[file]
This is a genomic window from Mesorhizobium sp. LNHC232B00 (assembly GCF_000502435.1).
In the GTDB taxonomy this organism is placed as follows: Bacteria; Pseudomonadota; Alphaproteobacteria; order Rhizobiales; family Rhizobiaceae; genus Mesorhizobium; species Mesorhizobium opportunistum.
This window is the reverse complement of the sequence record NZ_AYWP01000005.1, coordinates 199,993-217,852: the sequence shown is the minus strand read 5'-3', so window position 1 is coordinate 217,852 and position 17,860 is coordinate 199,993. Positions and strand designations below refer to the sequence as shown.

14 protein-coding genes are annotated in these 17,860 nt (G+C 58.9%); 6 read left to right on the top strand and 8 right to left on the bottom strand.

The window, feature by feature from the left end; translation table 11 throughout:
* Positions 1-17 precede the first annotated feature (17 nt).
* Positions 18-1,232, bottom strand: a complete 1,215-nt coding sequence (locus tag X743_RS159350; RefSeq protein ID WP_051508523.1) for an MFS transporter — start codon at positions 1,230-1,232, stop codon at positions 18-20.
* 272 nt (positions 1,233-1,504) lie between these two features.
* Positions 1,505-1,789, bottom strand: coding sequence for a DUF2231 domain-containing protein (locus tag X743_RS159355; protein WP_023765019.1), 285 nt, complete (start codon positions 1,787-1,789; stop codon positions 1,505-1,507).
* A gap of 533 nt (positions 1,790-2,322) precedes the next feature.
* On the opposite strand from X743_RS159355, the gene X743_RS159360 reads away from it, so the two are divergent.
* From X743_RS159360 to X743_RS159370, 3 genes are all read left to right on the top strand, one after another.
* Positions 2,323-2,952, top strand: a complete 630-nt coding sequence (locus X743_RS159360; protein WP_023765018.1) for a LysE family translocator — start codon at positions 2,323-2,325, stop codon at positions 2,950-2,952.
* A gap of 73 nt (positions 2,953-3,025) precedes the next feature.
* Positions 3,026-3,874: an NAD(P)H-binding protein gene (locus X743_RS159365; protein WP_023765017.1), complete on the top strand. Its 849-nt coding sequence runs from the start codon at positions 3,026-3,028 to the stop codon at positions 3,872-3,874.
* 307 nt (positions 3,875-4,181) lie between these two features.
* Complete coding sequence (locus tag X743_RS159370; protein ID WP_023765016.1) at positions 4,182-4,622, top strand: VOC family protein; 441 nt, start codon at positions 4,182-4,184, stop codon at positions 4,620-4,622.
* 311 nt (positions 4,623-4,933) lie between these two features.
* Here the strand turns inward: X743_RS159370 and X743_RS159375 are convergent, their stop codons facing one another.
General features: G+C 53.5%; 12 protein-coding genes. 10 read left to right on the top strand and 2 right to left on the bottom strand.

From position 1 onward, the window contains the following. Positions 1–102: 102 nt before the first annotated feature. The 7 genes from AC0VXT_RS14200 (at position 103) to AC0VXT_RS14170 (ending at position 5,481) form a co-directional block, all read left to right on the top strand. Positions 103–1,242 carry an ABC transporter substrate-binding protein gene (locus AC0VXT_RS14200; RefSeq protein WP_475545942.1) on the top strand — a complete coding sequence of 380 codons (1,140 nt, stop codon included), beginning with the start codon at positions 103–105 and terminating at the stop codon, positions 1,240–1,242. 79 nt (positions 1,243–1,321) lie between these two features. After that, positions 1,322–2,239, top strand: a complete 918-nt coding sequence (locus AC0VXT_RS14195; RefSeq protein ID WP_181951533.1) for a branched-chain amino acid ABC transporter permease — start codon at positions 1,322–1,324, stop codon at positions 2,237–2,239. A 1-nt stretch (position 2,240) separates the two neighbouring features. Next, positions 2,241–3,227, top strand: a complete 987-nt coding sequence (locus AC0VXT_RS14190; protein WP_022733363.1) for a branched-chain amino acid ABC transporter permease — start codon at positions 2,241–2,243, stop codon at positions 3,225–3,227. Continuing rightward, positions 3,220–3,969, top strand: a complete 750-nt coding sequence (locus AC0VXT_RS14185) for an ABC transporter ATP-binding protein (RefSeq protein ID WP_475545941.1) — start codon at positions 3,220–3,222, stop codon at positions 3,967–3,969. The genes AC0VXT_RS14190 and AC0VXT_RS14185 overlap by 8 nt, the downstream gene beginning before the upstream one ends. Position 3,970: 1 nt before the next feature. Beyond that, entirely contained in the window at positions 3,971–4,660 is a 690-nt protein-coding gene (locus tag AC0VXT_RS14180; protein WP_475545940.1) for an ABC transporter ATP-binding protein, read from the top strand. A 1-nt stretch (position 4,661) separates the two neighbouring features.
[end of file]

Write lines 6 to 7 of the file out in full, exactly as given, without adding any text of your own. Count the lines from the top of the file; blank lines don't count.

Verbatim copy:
* Positions 1-17 precede the first annotated feature (17 nt).
* Positions 18-1,232, bottom strand: a complete 1,215-nt coding sequence (locus tag X743_RS159350; RefSeq protein ID WP_051508523.1) for an MFS transporter — start codon at positions 1,230-1,232, stop codon at positions 18-20.